So if you decided to log the entire request, try to figure out a policy where your logs TTL within a few weeks so that all this data will get erased. Further, I recommend that it will be done into a system that is separate from your logs: this way you can restrict access to it and keep your customer information safe!

Two more things that we can do to improve our requests logging:

  • print the time that it took to process the request
  • print the IP of the client that made the request

Logging a scheduled/batch job

Here it’s much easier to keep the context in the logs, for example, adding to all the prints the job-ID of the batch job that is running, will help us filter out anything that is not related. Probably needless to say but just in case: use UUIDs, do not use Integers as IDs.

Log the filename and line-number

Again, some ecosystems make it very easy to do so, but some of them…

Yes, Nodejs, I’m talking about you, again…

Not sure why I need to go through hula-hoops to do something so simple in other technologies.

Named Loggers

We can create different loggers inside different components and these loggers will print, by default, their name as well (in addition to a timestamp and a contextId/threadId). Doing this can provide many benefits, one of them is that it makes it easier for us to analyze the percentages of errors that are coming from the different components which we can use as a baseline when we test new versions before they are released.

Structured Logging

What is structured logging?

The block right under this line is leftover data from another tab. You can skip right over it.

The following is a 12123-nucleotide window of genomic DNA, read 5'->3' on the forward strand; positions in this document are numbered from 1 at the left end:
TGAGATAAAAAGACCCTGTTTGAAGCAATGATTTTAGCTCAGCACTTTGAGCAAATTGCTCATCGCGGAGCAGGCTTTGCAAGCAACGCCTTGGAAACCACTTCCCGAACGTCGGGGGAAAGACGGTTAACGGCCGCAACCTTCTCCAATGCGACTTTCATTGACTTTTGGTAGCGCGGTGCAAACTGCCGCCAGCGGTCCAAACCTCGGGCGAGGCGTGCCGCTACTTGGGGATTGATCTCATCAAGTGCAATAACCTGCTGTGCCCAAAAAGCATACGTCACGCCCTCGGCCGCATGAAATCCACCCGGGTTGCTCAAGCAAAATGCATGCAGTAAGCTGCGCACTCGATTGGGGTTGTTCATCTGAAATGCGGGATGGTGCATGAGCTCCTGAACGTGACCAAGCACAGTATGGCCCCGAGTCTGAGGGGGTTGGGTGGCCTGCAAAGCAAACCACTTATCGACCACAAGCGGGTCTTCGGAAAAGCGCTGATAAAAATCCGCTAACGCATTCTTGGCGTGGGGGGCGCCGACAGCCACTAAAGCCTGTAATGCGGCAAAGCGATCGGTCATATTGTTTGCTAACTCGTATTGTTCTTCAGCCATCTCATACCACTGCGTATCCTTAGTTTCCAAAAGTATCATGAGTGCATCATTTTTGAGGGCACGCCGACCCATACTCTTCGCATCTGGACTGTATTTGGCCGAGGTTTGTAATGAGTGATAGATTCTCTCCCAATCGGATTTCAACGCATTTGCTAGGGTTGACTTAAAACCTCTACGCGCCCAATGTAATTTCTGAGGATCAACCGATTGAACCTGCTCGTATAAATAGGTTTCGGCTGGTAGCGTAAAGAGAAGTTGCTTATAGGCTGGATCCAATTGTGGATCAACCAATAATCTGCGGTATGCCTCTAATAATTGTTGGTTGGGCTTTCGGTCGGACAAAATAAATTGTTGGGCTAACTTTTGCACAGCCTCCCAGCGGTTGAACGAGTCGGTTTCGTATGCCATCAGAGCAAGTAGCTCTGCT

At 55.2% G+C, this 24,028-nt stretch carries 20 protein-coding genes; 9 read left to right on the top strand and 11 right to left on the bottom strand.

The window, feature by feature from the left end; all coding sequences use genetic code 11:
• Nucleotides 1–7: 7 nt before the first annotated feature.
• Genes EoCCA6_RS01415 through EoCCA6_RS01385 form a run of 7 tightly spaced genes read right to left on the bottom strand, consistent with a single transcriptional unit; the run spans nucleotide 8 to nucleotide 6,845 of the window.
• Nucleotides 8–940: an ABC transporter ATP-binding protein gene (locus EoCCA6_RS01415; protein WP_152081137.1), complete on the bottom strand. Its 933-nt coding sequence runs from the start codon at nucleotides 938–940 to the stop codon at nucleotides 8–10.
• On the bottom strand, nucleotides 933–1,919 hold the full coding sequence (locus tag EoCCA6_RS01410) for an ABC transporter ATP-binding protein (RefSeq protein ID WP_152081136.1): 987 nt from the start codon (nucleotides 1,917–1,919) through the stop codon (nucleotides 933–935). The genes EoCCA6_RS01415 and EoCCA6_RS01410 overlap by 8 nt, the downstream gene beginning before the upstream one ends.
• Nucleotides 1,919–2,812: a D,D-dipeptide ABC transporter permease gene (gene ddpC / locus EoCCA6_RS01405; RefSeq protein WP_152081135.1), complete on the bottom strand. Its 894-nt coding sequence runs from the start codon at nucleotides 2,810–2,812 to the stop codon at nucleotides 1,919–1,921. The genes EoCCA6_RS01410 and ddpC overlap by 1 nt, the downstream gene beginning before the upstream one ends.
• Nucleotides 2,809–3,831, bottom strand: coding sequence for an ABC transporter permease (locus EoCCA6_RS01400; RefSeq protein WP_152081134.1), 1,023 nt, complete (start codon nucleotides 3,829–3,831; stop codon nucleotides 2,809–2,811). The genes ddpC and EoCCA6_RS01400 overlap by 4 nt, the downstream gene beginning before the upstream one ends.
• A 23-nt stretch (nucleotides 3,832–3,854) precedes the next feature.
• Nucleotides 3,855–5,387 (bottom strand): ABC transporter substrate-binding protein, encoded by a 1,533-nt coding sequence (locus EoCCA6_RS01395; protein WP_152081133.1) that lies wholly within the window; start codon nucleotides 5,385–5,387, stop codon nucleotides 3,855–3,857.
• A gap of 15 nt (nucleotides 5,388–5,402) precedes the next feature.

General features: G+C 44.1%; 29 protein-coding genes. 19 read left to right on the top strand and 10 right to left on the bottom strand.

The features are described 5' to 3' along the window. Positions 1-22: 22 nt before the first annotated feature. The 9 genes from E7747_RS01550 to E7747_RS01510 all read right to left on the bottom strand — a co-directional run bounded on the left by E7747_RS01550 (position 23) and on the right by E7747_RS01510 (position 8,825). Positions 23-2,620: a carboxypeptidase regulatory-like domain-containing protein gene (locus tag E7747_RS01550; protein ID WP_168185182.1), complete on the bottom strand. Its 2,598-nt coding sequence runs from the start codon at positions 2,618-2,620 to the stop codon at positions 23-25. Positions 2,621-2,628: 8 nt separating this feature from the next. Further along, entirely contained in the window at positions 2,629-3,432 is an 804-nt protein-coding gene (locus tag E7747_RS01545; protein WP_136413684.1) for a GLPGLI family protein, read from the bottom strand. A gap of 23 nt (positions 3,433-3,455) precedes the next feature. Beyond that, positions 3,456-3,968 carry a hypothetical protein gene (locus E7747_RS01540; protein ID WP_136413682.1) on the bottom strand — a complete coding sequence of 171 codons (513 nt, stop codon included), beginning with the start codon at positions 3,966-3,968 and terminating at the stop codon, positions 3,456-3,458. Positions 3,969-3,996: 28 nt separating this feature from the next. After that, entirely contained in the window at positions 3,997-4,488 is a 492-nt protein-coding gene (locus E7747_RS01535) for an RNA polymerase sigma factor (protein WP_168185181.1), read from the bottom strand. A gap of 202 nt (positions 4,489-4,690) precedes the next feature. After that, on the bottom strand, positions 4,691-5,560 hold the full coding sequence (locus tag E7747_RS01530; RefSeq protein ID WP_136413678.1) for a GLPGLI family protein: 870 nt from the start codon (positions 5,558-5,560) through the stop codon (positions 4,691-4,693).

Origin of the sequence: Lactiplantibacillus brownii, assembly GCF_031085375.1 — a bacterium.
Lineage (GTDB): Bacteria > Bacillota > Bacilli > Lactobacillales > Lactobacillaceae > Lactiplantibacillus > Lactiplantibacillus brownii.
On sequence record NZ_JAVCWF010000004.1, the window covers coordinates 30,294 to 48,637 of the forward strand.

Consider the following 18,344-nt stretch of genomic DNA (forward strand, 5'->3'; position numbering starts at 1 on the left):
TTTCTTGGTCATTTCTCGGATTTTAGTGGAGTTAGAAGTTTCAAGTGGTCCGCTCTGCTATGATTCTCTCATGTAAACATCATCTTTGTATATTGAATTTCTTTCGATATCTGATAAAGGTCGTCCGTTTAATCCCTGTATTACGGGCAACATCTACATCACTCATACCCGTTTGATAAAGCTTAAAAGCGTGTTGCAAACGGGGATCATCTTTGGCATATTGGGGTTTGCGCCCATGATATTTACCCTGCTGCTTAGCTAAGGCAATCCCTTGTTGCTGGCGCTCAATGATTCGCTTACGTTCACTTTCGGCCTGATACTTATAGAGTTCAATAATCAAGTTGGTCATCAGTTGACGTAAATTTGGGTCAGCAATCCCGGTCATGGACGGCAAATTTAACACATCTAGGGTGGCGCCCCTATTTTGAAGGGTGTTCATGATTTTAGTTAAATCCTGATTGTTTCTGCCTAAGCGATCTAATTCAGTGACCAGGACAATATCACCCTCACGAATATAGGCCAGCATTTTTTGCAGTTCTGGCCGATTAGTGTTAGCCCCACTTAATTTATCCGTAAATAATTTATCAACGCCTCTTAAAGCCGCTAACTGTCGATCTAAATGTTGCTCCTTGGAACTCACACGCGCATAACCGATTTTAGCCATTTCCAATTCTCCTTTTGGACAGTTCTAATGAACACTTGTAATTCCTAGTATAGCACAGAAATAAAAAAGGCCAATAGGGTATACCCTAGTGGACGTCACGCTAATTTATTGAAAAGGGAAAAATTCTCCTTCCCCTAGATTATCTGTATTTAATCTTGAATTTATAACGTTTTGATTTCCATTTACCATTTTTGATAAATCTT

Imagine that the “lines” in your logs, instead of being plain-text, look something like this:

{
"address": {
"street": "1234 Cheatham Creek Court",
"city": "Cumming",
"state": "ga",
"zipcode": "30040",
"input_id": "r856o27l",
"zip": "30040"
},
"contextId": "iuoyiyert-34rf34r-fegrg",
"filename": "data-vendors/wiser_streets/index.js:109",
"level": "warn",
"message": "property-service failed to return info from wiser-streets!",
"timestamp": "2021-11-03T20:44:08.460Z"
}

Moving to structured logging has the following advantages

  • Creates standardization: having a single way, which works automagically, to log an object reduces cognitive load and allows new developers easier on-boarding
  • Creates consistency: having a consistent structure makes it easier to search the logs and creates clear expectations
  • Creates cleaner & refactored code: by using structured logs we’re applying SRP (single responsibility principle), now whenever we have a new important property added/renamed/removed — there will be one place where object log formats are defined and they will include as few fields as necessary to troubleshoot actions on that object
  • Helps Triaging Issues: due to the consistency & standard applied it becomes easier to run queries across different components and reduce MTTR
  • Enables Analytics: structured logs could be digested by big-data tools (Elasticsearch, Athena, Big-Query, etc) which can prove useful not only for vertical-searches (request context) but also horizontal-queries which can help generate an analysis of funnels, retention, etc.

There are open-source projects like Fluentd and Logstash (the “L” in ELK, built on top of Elasticsearch) which can be used to digest structured (and also unstructured) logs, giving you full control over your logs but also paying the price of having to maintain it.

There are also 3rd party providers that will collect your logs and will provide a nice UI tool that you’ll be able to use to search the logs, set alerts on specific prints (in configured frequencies, etc) such as logz.io, Sumo Logic, Loggly, and many others.

Last words

If you found this article interesting, I also recommend reading an excellent post written by my friend Osher, which discusses misconceptions about logging from infrastructure perspectives such as: using a centralized logging system and using structured logs.


Logging — Best Practices was originally published in Everything Full Stack on Medium, where people are continuing the conversation by highlighting and responding to this story.